Considering Spatial Correlations Between Binary Response Variables in Forestry: An Example Applied to Tree Harvest Modeling
In forestry, many phenomena, such as tree mortality or harvesting, are thought to be spatially correlated. However, the statistical methods that account for spatial correlations with Bernoulli-distributed response variables are not well known. In this study, we implement a new approach recently developed by Bhat and Sener (2009). This approach is based on the Farlie-Gumbel-Morgenstern (FGM) copula family and was tested in a context of tree harvest modeling. Empirical and estimated Spearman's correlation coefficients (SCC) were compared to assess the goodness of fit of the model. The empirical SCCs showed decreasing correlations as the distance increased between the trees. A copula including a correlation function based on a negative exponential function accounted for this trend. Although the FGM copula is limited to cases in which the dependence is moderate, it worked fairly well in this case study and resulted in a model that had a better fit than a traditional generalized linear mixed model. The comparison between this copula and other families of copula remains to be investigated.
No Reference information available - sign in for access.
No Citation information available - sign in for access.
No Supplementary Data.
No Article Media
Document Type: Research Article
Publication date: 2013-06-24
More about this publication?
- Important Notice: SAF's journals are now published through partnership with the Oxford University Press. Access to archived material will be available here on the Ingenta website until March 31, 2018. For new material, please access the journals via OUP's website. Note that access via Ingenta will be permanently discontinued after March 31, 2018. Members requiring support to access SAF's journals via OUP's site should contact SAF's membership department for assistance.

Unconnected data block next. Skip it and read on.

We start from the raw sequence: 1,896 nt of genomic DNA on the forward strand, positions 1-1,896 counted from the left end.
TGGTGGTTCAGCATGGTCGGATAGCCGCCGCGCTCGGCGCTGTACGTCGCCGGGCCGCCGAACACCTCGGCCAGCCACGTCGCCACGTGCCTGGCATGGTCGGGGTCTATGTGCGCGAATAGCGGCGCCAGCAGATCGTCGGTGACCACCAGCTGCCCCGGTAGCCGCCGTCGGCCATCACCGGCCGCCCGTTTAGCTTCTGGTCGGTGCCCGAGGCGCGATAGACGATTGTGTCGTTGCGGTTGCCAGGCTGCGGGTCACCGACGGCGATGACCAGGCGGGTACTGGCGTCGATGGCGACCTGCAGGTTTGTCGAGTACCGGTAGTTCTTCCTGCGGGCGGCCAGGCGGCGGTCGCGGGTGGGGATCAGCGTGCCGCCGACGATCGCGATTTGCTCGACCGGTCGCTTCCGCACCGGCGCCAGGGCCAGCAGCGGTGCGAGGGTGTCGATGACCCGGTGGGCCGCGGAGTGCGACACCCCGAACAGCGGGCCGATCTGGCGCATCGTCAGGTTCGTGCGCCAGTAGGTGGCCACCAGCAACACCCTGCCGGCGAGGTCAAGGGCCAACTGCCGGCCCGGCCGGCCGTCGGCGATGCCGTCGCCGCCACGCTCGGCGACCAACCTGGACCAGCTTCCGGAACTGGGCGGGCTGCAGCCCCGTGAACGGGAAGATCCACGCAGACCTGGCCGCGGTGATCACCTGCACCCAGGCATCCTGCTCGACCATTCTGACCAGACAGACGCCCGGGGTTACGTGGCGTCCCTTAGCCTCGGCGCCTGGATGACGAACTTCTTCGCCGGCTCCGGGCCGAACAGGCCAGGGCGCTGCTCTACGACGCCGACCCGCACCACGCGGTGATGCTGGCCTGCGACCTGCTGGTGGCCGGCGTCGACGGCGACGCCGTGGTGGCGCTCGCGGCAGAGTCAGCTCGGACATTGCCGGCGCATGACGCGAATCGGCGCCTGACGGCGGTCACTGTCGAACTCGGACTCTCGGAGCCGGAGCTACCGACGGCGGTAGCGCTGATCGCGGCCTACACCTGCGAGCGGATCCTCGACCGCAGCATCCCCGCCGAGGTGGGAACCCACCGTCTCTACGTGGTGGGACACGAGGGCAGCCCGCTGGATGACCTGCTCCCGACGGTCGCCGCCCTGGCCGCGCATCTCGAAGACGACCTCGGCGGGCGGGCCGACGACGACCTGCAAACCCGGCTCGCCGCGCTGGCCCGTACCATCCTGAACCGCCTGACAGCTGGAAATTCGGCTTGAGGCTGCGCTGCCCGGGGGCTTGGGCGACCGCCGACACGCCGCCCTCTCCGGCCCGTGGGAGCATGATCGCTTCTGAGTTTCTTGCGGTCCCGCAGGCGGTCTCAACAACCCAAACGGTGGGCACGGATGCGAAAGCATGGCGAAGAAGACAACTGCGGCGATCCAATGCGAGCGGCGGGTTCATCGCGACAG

Forest Science is a peer-reviewed journal publishing fundamental and applied research that explores all aspects of natural and social sciences as they apply to the function and management of the forested ecosystems of the world. Topics include silviculture, forest management, biometrics, economics, entomology & pathology, fire & fuels management, forest ecology, genetics & tree improvement, geospatial technologies, harvesting & utilization, landscape ecology, operations research, forest policy, physiology, recreation, social sciences, soils & hydrology, and wildlife management.
Forest Science is published bimonthly in February, April, June, August, October, and December.
2016 Impact Factor: 1.782 (Rank 17/64 in forestry)
Average time from submission to first decision: 62.5 days*
June 1, 2016 to Feb. 28, 2017
Also published by SAF:
Journal of Forestry
Other SAF Publications
- Submit a Paper
- Membership Information
- Author Guidelines
- Ingenta Connect is not responsible for the content or availability of external websites